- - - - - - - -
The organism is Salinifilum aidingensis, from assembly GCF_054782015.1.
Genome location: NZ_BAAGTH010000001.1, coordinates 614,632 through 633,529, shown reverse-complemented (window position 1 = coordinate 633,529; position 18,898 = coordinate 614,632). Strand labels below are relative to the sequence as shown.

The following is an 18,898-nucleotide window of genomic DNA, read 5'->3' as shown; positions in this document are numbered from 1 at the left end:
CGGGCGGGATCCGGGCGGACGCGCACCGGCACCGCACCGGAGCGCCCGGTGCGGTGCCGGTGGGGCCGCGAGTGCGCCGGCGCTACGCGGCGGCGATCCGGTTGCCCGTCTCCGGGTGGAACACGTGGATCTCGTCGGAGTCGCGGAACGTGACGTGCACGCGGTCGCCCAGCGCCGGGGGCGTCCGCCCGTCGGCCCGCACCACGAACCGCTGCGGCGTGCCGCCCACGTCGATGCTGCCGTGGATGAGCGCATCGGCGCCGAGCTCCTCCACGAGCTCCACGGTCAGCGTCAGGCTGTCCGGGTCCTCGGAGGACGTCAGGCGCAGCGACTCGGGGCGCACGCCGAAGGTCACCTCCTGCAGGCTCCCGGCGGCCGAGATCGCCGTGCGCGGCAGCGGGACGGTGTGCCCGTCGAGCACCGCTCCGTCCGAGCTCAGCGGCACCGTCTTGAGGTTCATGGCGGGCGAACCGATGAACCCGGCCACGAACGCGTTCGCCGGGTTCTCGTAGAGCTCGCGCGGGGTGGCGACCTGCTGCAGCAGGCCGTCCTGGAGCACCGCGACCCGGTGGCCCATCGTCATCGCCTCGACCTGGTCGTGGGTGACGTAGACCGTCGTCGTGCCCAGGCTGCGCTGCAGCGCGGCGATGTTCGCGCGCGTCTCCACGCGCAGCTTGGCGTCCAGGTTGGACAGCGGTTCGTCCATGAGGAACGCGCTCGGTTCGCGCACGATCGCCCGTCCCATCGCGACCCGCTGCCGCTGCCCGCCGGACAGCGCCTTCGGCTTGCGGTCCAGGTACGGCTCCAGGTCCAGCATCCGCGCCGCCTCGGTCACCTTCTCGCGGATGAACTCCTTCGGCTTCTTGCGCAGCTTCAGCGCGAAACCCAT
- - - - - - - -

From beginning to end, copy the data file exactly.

The organism is Salinifilum aidingensis, from assembly GCF_054782015.1.
Genome location: NZ_BAAGTH010000001.1, coordinates 614,632 through 633,529, shown reverse-complemented (window position 1 = coordinate 633,529; position 18,898 = coordinate 614,632). Strand labels below are relative to the sequence as shown.

The following is an 18,898-nucleotide window of genomic DNA, read 5'->3' as shown; positions in this document are numbered from 1 at the left end:
CGGGCGGGATCCGGGCGGACGCGCACCGGCACCGCACCGGAGCGCCCGGTGCGGTGCCGGTGGGGCCGCGAGTGCGCCGGCGCTACGCGGCGGCGATCCGGTTGCCCGTCTCCGGGTGGAACACGTGGATCTCGTCGGAGTCGCGGAACGTGACGTGCACGCGGTCGCCCAGCGCCGGGGGCGTCCGCCCGTCGGCCCGCACCACGAACCGCTGCGGCGTGCCGCCCACGTCGATGCTGCCGTGGATGAGCGCATCGGCGCCGAGCTCCTCCACGAGCTCCACGGTCAGCGTCAGGCTGTCCGGGTCCTCGGAGGACGTCAGGCGCAGCGACTCGGGGCGCACGCCGAAGGTCACCTCCTGCAGGCTCCCGGCGGCCGAGATCGCCGTGCGCGGCAGCGGGACGGTGTGCCCGTCGAGCACCGCTCCGTCCGAGCTCAGCGGCACCGTCTTGAGGTTCATGGCGGGCGAACCGATGAACCCGGCCACGAACGCGTTCGCCGGGTTCTCGTAGAGCTCGCGCGGGGTGGCGACCTGCTGCAGCAGGCCGTCCTGGAGCACCGCGACCCGGTGGCCCATCGTCATCGCCTCGACCTGGTCGTGGGTGACGTAGACCGTCGTCGTGCCCAGGCTGCGCTGCAGCGCGGCGATGTTCGCGCGCGTCTCCACGCGCAGCTTGGCGTCCAGGTTGGACAGCGGTTCGTCCATGAGGAACGCGCTCGGTTCGCGCACGATCGCCCGTCCCATCGCGACCCGCTGCCGCTGCCCGCCGGACAGCGCCTTCGGCTTGCGGTCCAGGTACGGCTCCAGGTCCAGCATCCGCGCCGCCTCGGTCACCTTCTCGCGGATGAACTCCTTCGGCTTCTTGCGCAGCTTCAGCGCGAAACCCAT